Reinvestment Partners:  With a pandemic-related eviction moratorium due to expire at the end of the year, the Fund awarded a micro-grant of $1,000.00 to Reinvestment Partners on December 1 to support a canvass of the over 900 residents in six Durham public housing communities.  The residents were given information on the eviction prevention resources that are available to them.


Fed Up Project:  In September, the Fund provided $500.00 to the Fed Up Project, a joint project of the North Carolina Poor People's Campaign, Raise Up/Fight for $15, and Carolina Jews for Justice.  An additional $500.00 was provided in late November.  The project canvasses neighborhoods in Durham on a regular basis, beginning with the Lakewood neighborhood.  The canvasses are designed to learn about residents' needs, to provide information about such basics as housing, medical assistance, and voter registration, and to distribute food and personal protective items to guard against the coronavirus and Covid-19 to those in need.  

Durham People's Alliance:  The Fund provided $2,200.00 to the People's Alliance membership organization in April to cover the costs of a racial equity training workshop for up to 100 active members, including the members of its board of directors and its current action teams on economic justice, public education, affordable housing, racial equity, and environmental and climate justice.  Because of restrictions on meetings in response to the Covid-19 pandemic, the training was held online in three Zoom-enabled sessions in April and early May.   

Bike Durham:  The Fund approved a micro-grant of $250.00 to Bike Durham to cover the expected costs of a one-day community conference hosted by it and the Coalition for Affordable Housing and Transit on the future of transit in Durham following the failure of the Durham-Orange Light Rail Project.  The conference, originally scheduled for February, will be held when conditions allow.  

McDougald Terrace:  In early January, the Fund donated $1,000.00 to the Durham One Fund of United Way of the Greater Triangle to support residents of McDougald Terrace impacted by the carbon monoxide and severe mold problems found there.  McDougald Terrace is a public housing community of the Durham Housing Authority.    


You Can Vote:  At its final meeting of the year, the Fund approved $1,000.00 to support You Can Vote's statewide U Can Vote 2020 Campus Challenge, specifically at Durham Technical Community College and North Carolina Central University.  The year-long effort involved students, staff, and faculty in educating and registering all eligible members of the campus communities ahead of the 2020 spring primaries and the November general election.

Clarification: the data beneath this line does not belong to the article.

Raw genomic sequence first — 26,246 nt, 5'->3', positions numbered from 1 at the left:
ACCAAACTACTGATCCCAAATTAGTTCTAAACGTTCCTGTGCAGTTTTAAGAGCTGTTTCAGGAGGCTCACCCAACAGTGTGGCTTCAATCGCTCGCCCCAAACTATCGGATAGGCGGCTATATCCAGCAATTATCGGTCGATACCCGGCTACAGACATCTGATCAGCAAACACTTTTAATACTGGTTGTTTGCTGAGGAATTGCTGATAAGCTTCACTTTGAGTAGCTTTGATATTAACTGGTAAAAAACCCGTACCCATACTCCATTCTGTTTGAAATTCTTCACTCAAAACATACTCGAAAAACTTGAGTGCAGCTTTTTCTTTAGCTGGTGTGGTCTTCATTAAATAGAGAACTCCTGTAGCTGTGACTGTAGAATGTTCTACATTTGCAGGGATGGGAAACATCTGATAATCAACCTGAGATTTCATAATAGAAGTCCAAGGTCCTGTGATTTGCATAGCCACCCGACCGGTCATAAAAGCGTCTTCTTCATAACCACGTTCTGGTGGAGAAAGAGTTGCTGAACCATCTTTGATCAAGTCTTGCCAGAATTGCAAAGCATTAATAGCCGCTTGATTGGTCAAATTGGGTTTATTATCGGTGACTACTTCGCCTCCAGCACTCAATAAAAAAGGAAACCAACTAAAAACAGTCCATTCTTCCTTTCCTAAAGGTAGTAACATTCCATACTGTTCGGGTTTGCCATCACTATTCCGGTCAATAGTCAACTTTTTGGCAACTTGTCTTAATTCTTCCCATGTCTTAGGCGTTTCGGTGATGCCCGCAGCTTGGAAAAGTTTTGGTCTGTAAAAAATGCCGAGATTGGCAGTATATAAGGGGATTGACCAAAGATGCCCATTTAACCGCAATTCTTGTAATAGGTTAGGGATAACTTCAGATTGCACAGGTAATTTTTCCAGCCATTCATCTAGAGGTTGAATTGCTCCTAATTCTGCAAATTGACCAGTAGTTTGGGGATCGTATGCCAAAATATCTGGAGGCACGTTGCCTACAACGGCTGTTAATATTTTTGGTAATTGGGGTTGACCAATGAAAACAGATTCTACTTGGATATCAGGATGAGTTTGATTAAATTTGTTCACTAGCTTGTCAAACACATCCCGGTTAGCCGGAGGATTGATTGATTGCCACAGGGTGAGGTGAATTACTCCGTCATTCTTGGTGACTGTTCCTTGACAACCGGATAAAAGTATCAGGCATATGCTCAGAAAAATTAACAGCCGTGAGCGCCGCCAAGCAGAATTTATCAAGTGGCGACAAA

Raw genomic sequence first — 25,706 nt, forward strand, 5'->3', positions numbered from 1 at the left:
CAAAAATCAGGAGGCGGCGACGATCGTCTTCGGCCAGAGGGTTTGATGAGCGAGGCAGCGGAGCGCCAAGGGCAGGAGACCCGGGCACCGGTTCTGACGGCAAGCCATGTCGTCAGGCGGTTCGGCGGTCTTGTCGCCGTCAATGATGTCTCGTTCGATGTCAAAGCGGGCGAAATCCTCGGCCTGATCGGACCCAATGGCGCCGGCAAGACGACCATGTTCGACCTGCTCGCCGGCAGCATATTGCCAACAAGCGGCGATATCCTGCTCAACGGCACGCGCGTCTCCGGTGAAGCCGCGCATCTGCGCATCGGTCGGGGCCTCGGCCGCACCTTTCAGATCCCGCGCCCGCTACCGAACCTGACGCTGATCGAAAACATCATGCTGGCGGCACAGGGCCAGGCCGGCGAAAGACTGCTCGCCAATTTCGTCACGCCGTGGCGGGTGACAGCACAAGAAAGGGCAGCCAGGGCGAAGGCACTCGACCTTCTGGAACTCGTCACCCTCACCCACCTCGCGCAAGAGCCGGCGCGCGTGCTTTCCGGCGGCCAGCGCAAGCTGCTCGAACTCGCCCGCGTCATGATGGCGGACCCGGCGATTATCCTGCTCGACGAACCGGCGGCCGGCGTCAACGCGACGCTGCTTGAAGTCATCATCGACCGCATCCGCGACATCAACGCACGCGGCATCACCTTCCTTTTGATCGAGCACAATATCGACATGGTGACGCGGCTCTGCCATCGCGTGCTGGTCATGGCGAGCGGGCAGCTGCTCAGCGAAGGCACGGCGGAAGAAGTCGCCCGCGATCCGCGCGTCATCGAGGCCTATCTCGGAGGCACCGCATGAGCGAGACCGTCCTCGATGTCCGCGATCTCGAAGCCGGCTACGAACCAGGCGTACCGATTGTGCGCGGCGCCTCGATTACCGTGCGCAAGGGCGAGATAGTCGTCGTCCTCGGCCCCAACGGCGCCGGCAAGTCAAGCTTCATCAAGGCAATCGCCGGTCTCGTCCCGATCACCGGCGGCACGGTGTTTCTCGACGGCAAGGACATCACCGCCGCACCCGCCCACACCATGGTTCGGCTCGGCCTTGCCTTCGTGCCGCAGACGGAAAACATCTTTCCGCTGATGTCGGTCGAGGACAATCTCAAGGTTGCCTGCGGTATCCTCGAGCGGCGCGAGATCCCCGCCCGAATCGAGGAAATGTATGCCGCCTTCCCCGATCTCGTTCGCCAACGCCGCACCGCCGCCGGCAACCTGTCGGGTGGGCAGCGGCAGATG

The HUB Young Adult Resource Center:  In late October, the Fund provided $500.00 for a December 11 event in Durham to assist young people transitioning to independent adulthood out of difficult circumstances, such as homelessness and aging out of foster care.  Job application skills, information about public health providers, and other services, including voter registration, were provided.  The grant was made through The HUB's parent nonprofit, the LIFE Skills Foundation. 

Durham Living Wage Project:  DLWP is a project directly sponsored by the Fund (  Accordingly, the Fund provided an infusion of $2,500.00 to the project to allow it to hire a parttime consultant to assist with finding foundations that might support its work and drafting proposals to submit to them.  

LGBTQ Center of Durham:  The Fund provided $500.00 for the "Affirming Interfaith Summit" organized by the Center's Pride: Durham, NC program and held at Duke United Methodist Church on September 20.  Representatives from 34 churches and other organizations heard presentations and participated in discussions on affirming and serving Durham's LGBTQ+ community.  

People's Alliance Housing Action Team:  With a micro-grant of $500.00, the Fund covered most of the costs of PA's July 25th Progressive Issue Forum on the Affordable Housing Bond Issue to be decided as part of the 2019 municipal election.  Over 100 Durham residents heard presentations by Durham Housing Authority Director Anthony Scott and Mayor Steve Schewel and had the opportunity to comment and ask questions about the projects to be funded by the proposed bond issue.  

Durham Community Land Trustees:  Also in July, the Fund contributed $500.00 to the Durham Community Land Trustee's PhotoVoice Project, a community engagement project in East Durham that used photography to help longtime residents and new DCLT-assisted homeowners share their experiences and discuss solutions to community problems.  The project culminated with a reception on November 4 in the lobby of City Hall and an exhibit of photos and stories that ran there through November 18.

StepUp Durham:  The Fund awarded StepUp Durham a micro-grant of $500.00 to provide materials and instructional staff for an 8-week “Introduction to Green Jobs” course conducted during April and May at Trinity Avenue Presbyterian Church.  Ten individuals who were facing employment difficulties participated.  The nationally recognized course connects participants with environmental businesses and nonprofits with the goal of helping them secure employment in the green economy.

El Centro Hispano:  In February, the Fund contributed $500.00 to a fund established by El Centro Hispano of Durham and Hispanic Liaison of Siler City to assist immigrant families with legal expenses arising from arrests by the Immigration and Customs Enforcement agency (ICE).  Providing effective legal representation to those arrested increased the likelihood of news coverage informing the public about the deportation of undocumented residents and its effect on the community.